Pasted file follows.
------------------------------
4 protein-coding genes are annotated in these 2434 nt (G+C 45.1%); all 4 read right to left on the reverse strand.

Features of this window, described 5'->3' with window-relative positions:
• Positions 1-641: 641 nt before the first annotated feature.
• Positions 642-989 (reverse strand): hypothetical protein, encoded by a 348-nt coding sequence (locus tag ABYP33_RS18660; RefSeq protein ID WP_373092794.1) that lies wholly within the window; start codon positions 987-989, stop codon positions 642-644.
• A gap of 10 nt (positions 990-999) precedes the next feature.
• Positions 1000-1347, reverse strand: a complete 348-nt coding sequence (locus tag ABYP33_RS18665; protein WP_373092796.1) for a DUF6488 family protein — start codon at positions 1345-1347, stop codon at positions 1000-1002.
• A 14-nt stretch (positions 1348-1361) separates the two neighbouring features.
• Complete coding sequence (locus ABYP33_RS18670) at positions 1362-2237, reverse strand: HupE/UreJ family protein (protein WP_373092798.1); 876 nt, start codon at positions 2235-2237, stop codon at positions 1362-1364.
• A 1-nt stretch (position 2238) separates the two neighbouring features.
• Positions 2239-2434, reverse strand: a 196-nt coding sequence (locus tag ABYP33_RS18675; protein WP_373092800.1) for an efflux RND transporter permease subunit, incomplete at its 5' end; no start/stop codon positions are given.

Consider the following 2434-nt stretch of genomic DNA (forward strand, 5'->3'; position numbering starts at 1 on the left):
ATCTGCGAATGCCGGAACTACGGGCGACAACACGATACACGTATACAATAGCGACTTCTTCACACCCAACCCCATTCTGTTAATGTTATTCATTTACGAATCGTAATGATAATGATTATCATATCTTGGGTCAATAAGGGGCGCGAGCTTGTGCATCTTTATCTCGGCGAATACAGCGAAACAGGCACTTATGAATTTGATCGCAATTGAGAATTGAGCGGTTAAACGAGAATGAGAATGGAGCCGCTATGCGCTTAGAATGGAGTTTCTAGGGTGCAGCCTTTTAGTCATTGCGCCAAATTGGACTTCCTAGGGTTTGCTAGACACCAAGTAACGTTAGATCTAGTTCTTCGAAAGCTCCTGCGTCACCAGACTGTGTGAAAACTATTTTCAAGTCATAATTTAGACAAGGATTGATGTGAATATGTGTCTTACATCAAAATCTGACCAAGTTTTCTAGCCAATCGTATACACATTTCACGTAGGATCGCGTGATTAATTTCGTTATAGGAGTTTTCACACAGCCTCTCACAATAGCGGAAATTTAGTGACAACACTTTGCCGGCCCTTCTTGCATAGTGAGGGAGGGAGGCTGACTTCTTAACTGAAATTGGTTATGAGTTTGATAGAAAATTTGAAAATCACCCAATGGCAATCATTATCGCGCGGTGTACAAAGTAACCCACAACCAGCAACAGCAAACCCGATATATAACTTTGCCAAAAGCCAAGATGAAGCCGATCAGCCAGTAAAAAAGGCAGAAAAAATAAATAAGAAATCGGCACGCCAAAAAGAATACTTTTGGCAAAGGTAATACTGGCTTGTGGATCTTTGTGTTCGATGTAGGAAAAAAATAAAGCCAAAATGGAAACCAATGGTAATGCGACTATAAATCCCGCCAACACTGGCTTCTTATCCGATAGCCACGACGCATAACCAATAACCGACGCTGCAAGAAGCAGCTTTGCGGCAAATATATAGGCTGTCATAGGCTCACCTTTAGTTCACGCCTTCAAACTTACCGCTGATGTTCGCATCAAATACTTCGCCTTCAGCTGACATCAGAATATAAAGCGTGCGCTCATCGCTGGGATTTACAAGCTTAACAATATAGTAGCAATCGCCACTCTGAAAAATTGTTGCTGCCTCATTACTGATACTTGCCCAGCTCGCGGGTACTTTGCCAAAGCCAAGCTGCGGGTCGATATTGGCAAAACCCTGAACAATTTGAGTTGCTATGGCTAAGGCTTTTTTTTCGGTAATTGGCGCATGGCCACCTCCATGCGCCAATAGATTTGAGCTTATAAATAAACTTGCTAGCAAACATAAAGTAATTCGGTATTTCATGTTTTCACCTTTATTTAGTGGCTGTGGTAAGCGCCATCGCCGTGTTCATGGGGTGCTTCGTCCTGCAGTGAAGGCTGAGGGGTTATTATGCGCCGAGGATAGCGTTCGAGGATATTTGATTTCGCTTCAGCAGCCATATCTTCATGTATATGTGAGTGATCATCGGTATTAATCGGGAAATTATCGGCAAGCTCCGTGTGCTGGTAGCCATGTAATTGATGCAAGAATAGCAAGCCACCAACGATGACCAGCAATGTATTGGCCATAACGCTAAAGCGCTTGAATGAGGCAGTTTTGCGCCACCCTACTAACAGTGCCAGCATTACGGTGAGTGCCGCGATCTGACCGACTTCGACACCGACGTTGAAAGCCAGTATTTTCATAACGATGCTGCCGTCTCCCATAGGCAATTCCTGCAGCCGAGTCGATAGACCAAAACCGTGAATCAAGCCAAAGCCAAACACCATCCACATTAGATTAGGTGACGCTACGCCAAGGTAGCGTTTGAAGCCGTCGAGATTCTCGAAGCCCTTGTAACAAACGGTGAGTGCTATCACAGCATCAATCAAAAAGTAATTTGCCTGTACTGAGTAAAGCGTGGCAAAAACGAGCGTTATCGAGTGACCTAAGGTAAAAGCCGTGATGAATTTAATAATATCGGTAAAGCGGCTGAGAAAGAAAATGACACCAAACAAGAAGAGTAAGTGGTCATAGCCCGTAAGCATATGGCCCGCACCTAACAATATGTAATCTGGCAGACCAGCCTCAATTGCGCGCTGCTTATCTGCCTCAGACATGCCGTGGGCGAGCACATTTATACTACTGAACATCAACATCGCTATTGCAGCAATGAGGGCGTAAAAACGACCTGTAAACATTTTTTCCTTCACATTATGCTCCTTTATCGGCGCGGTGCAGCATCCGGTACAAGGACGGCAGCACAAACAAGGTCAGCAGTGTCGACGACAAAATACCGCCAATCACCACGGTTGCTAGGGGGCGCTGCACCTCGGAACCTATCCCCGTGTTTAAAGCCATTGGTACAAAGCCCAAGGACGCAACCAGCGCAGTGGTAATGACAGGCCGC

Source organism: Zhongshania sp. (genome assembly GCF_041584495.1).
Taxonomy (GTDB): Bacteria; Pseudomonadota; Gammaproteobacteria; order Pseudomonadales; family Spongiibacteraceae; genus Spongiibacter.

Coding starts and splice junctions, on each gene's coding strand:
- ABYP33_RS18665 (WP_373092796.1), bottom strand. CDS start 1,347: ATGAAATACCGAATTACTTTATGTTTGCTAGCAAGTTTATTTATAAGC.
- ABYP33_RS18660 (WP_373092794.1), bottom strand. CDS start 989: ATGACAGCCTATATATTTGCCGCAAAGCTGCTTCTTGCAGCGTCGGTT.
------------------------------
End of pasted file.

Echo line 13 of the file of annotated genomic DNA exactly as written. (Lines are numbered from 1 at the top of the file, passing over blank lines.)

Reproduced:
Source organism: Zhongshania sp. (genome assembly GCF_041584495.1).